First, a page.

As rumors swirl linking a host of footballing superstars with a move to the Saudi professional league, including arguably the greatest player of all time, Lionel Messi, fans of Asian football would be forgiven for feeling a sense of deja vu.
While the names are different, the sudden splurge from a nation looking to develop both its football, and standing within it, is eerily similar to what we saw from China less than a decade ago as it tried to upend the sport’s established order.
And for a period it did; the likes of Oscar, Jackson Martinez, Hulk, Paulinho, Renato Augusto, not to mention coaches including Marcello Lippi, Fabio Capelli and Manuel Pellegrini, were all tempted east as the Chinese Super League threatened to take over Asian football and become a big player on the global stage.
Guangzhou Evergrande led the charge, twice winning the AFC Champions League, while upstarts such as Shanghai SIPG, now Shanghai Port, Hebei CFFC, Tianjin Quanjian and Jiangsu Suning took the league by storm.
With China’s President Xi Jinping making it a national priority for the country to become a force in world football, countless businesses, mostly real estate developers, took the opportunity to invest in football, not just at home but around the world, in an attempt to curry favor with the ruling Chinese Communist Party.
By this time in their revolution, China was expected to be a powerhouse within Asia, but their reality serves as a warning for Saudi Arabian football as it embarks on its own journey for international prominence.
Less than a decade after China really started its extravagance, local football is arguably in a worse position than before it all started. The CSL has mostly been shed of all its star names, while the national team will likely struggle to qualify for the World Cup despite Asia’s allocation doubling from four to eight.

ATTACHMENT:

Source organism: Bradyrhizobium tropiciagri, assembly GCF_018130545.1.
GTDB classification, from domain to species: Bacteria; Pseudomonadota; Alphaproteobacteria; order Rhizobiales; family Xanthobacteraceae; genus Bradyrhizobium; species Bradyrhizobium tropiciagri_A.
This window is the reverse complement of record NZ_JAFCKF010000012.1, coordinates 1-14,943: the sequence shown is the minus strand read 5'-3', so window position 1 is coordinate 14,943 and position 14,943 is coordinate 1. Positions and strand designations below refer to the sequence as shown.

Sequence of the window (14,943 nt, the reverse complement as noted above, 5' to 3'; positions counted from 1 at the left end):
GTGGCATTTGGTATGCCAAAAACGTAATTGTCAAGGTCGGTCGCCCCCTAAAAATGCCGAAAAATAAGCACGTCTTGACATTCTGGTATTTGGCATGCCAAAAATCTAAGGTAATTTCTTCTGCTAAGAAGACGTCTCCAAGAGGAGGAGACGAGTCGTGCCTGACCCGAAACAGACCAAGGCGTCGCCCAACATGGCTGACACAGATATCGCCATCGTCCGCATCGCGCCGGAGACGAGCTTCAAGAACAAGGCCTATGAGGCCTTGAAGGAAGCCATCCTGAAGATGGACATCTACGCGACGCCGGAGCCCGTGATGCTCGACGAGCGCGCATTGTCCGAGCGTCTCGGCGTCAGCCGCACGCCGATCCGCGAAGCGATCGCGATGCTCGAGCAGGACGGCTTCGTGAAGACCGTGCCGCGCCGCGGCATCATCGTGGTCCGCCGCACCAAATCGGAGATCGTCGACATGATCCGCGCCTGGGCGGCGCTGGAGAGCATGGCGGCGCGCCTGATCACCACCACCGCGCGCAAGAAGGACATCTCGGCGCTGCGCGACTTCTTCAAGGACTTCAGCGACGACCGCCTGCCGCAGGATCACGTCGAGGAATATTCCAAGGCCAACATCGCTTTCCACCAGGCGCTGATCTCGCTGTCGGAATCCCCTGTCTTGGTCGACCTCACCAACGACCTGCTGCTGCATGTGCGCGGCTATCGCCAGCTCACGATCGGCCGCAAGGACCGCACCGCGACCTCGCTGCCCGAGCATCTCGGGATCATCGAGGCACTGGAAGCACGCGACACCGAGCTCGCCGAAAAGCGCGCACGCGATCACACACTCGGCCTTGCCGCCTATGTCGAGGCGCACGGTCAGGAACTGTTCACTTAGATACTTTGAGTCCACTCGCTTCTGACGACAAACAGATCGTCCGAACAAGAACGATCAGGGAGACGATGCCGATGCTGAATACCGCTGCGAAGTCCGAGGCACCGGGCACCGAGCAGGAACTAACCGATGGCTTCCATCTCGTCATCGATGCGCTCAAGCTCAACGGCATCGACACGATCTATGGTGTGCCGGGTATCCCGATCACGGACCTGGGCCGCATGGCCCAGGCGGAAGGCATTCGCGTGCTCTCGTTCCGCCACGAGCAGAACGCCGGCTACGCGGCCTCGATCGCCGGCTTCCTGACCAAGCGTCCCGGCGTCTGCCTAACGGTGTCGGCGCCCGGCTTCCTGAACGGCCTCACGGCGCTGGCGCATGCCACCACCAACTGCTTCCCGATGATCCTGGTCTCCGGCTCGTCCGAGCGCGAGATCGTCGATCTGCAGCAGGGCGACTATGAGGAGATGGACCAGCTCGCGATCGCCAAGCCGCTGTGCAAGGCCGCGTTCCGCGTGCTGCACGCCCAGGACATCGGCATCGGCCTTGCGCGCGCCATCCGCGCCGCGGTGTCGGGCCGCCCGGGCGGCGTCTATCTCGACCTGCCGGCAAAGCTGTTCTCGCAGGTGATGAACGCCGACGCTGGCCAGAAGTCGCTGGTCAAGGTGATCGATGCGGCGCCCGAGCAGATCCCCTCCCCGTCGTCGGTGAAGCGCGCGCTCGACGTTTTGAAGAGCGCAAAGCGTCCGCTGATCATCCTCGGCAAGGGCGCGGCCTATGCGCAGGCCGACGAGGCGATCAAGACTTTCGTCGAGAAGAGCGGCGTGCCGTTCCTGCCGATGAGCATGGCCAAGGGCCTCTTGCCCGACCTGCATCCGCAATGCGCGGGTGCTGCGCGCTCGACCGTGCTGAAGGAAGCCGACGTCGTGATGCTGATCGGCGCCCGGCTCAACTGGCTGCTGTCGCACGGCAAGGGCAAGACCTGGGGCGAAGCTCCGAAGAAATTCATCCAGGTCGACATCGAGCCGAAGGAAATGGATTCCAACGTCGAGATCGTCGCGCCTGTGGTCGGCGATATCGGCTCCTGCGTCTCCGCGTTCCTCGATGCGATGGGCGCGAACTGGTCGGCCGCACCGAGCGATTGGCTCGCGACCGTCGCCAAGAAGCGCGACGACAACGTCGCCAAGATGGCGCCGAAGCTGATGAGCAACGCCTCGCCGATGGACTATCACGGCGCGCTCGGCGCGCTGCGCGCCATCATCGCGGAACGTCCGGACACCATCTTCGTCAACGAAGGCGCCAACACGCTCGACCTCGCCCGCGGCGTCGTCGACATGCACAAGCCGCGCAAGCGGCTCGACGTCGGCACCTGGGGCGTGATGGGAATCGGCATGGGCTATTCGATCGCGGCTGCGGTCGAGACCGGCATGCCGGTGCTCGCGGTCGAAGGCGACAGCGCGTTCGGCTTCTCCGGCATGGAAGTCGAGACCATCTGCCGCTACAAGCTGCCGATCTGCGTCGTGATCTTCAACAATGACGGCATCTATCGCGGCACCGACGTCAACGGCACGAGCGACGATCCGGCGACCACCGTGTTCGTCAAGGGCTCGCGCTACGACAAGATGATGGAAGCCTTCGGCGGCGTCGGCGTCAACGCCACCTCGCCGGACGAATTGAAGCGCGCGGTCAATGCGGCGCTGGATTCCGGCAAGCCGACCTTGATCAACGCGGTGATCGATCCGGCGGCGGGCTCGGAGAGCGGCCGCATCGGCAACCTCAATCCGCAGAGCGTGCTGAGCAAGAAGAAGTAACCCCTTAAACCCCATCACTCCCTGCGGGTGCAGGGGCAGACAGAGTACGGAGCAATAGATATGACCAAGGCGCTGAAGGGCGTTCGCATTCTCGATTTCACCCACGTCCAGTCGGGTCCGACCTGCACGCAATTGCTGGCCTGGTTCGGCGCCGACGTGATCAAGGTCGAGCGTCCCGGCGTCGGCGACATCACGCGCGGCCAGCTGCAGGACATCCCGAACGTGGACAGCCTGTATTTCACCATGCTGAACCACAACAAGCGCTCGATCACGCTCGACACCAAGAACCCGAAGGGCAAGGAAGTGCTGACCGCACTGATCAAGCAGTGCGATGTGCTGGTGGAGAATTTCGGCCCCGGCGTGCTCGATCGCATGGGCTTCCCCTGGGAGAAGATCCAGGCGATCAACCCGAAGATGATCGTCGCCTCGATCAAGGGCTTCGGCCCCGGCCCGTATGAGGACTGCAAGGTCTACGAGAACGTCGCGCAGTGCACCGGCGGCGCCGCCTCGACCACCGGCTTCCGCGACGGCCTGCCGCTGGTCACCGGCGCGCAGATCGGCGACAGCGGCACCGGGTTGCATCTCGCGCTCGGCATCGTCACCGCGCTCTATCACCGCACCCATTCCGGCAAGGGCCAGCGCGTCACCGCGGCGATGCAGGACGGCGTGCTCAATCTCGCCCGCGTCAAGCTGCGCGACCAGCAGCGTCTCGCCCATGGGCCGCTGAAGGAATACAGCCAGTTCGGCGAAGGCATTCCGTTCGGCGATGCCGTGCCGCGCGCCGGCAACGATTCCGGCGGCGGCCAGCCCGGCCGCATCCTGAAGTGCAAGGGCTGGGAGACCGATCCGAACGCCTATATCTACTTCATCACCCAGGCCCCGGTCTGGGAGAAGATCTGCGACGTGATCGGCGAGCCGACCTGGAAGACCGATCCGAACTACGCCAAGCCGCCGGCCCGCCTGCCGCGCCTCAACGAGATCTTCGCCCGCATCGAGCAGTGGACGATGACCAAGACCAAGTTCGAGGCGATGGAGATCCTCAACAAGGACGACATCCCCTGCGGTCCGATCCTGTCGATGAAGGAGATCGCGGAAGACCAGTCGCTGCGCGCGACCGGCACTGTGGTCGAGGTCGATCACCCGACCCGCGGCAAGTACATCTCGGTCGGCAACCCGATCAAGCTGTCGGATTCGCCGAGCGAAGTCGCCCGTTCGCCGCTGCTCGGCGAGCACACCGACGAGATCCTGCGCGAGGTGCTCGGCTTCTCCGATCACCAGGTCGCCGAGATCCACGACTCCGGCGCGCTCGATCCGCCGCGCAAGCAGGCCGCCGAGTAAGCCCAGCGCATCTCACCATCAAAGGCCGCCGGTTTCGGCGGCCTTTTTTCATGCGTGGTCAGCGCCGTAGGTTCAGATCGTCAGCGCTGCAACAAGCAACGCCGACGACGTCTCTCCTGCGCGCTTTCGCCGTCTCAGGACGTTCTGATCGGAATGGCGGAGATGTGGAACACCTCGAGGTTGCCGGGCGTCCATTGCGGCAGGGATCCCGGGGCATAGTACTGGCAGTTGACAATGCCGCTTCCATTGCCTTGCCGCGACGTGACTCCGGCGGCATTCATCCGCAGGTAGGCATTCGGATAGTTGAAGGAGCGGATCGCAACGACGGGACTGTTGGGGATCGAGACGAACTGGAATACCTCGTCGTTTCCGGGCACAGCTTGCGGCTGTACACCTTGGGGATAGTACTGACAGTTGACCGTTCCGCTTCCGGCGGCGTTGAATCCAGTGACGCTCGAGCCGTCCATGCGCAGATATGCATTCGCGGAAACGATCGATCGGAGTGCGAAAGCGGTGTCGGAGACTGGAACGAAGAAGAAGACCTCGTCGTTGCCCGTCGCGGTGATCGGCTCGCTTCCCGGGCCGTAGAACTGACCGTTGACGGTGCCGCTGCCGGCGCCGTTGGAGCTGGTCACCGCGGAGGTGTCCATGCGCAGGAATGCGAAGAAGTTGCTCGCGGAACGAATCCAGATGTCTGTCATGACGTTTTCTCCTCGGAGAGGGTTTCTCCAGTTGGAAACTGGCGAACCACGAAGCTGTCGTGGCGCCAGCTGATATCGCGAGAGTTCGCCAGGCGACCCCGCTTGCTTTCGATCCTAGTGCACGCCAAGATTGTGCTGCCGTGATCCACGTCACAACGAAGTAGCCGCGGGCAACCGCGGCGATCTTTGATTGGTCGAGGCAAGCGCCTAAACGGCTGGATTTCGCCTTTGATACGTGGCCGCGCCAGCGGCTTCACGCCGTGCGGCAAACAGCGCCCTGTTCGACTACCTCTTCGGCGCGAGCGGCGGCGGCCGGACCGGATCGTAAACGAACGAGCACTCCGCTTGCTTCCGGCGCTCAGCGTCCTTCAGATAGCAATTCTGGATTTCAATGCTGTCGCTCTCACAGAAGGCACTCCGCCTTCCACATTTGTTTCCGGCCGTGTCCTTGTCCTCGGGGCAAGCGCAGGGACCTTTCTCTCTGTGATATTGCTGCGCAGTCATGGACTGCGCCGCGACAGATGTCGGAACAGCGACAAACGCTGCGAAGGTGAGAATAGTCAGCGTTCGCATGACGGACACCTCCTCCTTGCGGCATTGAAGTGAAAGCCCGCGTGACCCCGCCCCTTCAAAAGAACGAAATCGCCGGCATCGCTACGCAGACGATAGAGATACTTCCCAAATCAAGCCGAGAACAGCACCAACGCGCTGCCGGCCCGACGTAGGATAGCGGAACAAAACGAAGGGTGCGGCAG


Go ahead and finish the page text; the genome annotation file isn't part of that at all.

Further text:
That is to say nothing of the country’s top football officials being detained on suspicion of fraud and bribery.
This is not how it was meant to be.
The once-mighty Guangzhou Evergrande, more recently renamed Guangzhou FC, has been relegated to China League One and are winless after eight games, placing them at risk of a second consecutive relegation. This is a long way from when they dominated the ACL with titles in 2013 and 2015.
Meanwhile, once-burgeoning outfits like Jiangsu, Hebei and Tianjin have all gone bust and no longer exist – standing as monuments of failure and a permanent reminder of just how quickly things can change.
“You need a vision, and then you need a strategy, and then you need to be able to put that strategy into action,” Prof. Simon Chadwick, an expert in sport and geopolitics, told Arab News.
“You need to have checks and balances within the system, that if the strategy is not working in the most appropriate way, then those checks and balances can be enacted, to keep you on the right path towards your vision.
“These are things that I sense a little more in Saudi Arabia that didn’t necessarily exist in China.”
With further details emerging this week of Saudi Arabia’s roadmap toward success, including the privatization of the country’s four biggest clubs – Al-Hilal, Al-Ittihad, Al-Nassr and Al-Ahli – and a forecasted quadrupling of annual revenues, the Saudi experiment is already looking vastly different to that of China’s.
Whereas the largesse in China had the support of the ruling CCP party, it was more often than not financed by private individuals, albeit ones with links to the ruling communist party, using their own wealth accumulated through years of unsustainable growth in the real estate sector. By the time the heat came out of the real estate market, and the CCP tinkered to try and save clubs from themselves, it was too late.
In the case of Saudi Arabia, the investment is coming directly from the state via its sovereign wealth fund, known as the Public Investment Fund, the same source of funding for LIV Golf and Newcastle United. That alone makes this feel more secure and less at risk of an embarrassing collapse as was witnessed in China.
Chadwick also explained that the Kingdom needs to find its own uniqueness and not simply try to copy what is successful in Europe.
“One of the interesting things about both Saudi Arabia and China, I think, is a lot of people from outside the country advise and give guidance,” he said.
“(But) they don’t necessarily give the best advice or the best guidance, because what might work in Europe, for example, doesn’t necessarily work in Asia.
“So I think it’s really important, and I don’t think China did this, that Saudi Arabia needs to develop its own identity and its own system of governance, its own culture and its own way of working and not be overly preoccupied by replicating the experiences of what has happened in Europe.”